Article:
Project description:A chimeric HLA-DR4-H2-E (DR4) homozygous transgenic mouse line spontaneously develops diverse hematological malignancies with high frequency (70%). The majority of malignancies were distributed equally between T and B cell neoplasms and included lymphoblastic T cell lymphoma (LTCL), lymphoblastic B cell lymphoma (LBCL), diffuse large B cell lymphoma (DLBCL), the histiocyte/T cell rich variant of DLBCL (DLBCL-HA/T cell rich DLBCL), splenic marginal zone lymphoma (SMZL), follicular B cell lymphoma (FBL) and plasmacytoma (PCT). Most of these neoplasms were highly similar to human diseases. Also, some non-lymphoid malignancies such as acute myeloid leukemia (AML) and histiocytic sarcoma were found. Interestingly, composite lymphomas, including Hodgkin-like lymphomas, were also detected that had CD30(+) Hodgkin/Reed-Sternberg (H/RS)-like cells, representing a tumor type not previously described in mice. Analysis of microdissected H/RS-like cells revealed their origin as germinal center B cells bearing somatic hypermutations and, in some instances, crippled mutations, as described for human Hodgkin lymphoma (HL). Transgene integration in an oncogene was excluded as an exclusive driving force of tumorigenesis and age-related lymphoma development suggests a multi-step process. Thus, this DR4 line is a useful model to investigate common molecular mechanisms that may contribute to important neoplastic diseases in man.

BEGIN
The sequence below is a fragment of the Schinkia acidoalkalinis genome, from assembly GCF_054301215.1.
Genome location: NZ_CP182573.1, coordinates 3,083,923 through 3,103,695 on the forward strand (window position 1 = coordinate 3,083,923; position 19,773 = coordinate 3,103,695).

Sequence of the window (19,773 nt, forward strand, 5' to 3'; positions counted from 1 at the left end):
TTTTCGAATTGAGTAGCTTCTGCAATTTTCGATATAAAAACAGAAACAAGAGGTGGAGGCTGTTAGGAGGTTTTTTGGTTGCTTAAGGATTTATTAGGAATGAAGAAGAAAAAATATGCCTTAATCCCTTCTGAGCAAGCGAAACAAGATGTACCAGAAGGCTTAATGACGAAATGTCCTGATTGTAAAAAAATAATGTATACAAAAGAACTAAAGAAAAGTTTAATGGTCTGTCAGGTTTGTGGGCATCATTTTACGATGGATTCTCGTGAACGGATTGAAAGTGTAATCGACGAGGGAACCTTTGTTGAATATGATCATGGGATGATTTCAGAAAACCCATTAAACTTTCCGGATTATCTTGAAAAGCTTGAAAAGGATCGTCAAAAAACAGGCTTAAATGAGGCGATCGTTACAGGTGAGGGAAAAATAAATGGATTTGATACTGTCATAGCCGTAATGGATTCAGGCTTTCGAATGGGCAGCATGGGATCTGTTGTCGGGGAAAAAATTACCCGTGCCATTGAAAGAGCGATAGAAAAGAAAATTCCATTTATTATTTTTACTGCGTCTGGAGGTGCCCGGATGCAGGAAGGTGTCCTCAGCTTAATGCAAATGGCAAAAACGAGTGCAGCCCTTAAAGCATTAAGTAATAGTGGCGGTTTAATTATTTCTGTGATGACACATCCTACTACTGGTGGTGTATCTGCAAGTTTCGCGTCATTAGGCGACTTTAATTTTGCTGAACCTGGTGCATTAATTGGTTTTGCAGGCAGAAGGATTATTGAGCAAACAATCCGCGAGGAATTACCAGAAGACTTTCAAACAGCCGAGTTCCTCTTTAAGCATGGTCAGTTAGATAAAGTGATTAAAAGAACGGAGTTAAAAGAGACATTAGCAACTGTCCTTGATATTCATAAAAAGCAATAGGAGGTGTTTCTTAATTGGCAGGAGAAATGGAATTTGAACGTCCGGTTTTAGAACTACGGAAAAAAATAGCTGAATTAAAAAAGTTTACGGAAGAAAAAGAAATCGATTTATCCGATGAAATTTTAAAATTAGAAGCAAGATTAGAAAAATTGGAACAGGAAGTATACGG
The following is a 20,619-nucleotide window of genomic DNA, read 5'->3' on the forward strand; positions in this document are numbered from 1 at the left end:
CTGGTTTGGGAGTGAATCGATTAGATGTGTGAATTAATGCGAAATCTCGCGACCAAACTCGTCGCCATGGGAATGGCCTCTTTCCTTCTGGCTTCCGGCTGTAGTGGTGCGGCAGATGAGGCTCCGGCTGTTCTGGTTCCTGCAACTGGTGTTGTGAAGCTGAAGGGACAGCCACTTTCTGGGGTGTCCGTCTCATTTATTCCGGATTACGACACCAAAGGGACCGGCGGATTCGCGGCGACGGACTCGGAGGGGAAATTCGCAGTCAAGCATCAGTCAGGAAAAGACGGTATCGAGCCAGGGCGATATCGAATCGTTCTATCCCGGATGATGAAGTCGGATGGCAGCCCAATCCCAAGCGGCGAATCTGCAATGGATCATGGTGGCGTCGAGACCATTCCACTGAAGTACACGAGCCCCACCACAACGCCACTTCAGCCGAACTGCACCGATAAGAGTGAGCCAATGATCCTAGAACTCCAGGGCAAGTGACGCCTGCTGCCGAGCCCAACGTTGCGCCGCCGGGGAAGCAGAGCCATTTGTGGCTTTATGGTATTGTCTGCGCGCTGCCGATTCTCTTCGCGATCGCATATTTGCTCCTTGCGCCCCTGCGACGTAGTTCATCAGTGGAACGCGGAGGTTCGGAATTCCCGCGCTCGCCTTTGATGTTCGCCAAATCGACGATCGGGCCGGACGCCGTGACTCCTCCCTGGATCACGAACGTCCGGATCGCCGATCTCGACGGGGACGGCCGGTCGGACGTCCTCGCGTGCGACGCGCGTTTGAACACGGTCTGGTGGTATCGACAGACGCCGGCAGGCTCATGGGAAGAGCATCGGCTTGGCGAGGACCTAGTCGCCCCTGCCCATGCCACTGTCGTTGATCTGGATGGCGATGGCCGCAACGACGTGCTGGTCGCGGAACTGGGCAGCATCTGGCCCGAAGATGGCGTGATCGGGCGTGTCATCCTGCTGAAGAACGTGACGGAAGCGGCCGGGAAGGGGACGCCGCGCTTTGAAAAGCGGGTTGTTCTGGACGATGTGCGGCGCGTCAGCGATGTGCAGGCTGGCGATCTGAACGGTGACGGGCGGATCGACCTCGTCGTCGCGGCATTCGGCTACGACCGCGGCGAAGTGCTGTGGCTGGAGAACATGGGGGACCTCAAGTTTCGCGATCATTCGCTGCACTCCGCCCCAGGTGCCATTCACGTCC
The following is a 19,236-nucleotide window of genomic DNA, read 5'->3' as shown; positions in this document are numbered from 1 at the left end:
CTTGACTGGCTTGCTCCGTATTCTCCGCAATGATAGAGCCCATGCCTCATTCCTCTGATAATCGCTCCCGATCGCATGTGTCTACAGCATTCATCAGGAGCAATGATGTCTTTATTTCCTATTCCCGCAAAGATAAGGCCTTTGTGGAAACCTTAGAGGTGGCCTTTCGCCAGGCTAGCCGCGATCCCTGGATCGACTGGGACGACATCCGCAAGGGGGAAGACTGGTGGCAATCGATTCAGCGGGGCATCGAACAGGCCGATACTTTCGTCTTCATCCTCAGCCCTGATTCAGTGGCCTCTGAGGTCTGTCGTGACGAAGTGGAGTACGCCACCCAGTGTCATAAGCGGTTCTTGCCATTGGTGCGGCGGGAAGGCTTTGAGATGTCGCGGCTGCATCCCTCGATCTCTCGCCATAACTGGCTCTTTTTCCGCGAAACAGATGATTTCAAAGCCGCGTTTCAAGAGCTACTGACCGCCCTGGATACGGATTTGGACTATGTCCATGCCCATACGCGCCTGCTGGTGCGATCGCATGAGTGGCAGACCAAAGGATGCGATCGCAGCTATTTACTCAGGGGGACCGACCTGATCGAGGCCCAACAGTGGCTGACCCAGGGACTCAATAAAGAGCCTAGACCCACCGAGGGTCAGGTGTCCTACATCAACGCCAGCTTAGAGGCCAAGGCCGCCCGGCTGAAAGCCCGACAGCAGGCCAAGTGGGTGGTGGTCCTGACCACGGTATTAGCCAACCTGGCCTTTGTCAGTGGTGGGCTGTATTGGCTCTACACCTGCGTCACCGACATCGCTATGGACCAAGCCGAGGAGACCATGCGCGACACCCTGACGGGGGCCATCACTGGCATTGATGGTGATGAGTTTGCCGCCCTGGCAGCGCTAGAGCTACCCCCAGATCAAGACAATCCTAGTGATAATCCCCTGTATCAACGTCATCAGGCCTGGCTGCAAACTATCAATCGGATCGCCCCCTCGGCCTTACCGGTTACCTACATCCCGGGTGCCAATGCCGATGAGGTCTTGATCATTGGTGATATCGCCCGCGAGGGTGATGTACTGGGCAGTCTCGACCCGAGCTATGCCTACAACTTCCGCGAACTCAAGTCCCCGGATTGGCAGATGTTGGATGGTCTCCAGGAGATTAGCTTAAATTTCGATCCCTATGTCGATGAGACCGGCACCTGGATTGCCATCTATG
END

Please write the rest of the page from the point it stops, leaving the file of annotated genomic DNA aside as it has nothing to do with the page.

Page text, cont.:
Project description:The t(11;18)(q21;q21) is thought to represent an important primary event in the development of marginal zone lymphomas, although an accurate estimation of the frequency and distribution of this genetic alteration among nodal, splenic, and extranodal marginal zone lymphoma types has yet to be determined. Recently, molecular genetic studies have shown that this translocation results in the fusion of the API2 gene on chromosome 11 and a novel gene termed MALT1 on chromosome 18. To investigate the incidence of API2-MALT1 fusion transcripts among marginal zone lymphomas and to determine possible marginal zone lymphoma subtype associations, we used reverse transcriptase-polymerase chain reaction to analyze RNAs extracted from frozen tissue samples of 99 marginal zone lymphomas. Fifty-seven involved diverse extranodal sites including 14 stomach, 11 lung, 7 orbit, 7 parotid, 5 thyroid, 5 lacrimal gland, 3 small intestine, 2 large intestine, 1 kidney, 1 paraspinal region and 1 skin. Twenty-one primary splenic and twenty-one primary nodal marginal zone lymphomas were also studied. API2-MALT1 fusion transcripts were detected in 12 of 57 extranodal marginal zone lymphomas (21%), but in none of the nodal or splenic cases. The cDNA sequences of the fusion transcripts were determined, revealing variation in the coding sequence fusion point for both API2 and MALT1. The findings suggest that t(11;18)(q21;q21) is restricted to extranodal marginal zone lymphomas and that these tumors have distinct genetic etiologies in comparison with their splenic and nodal counterparts.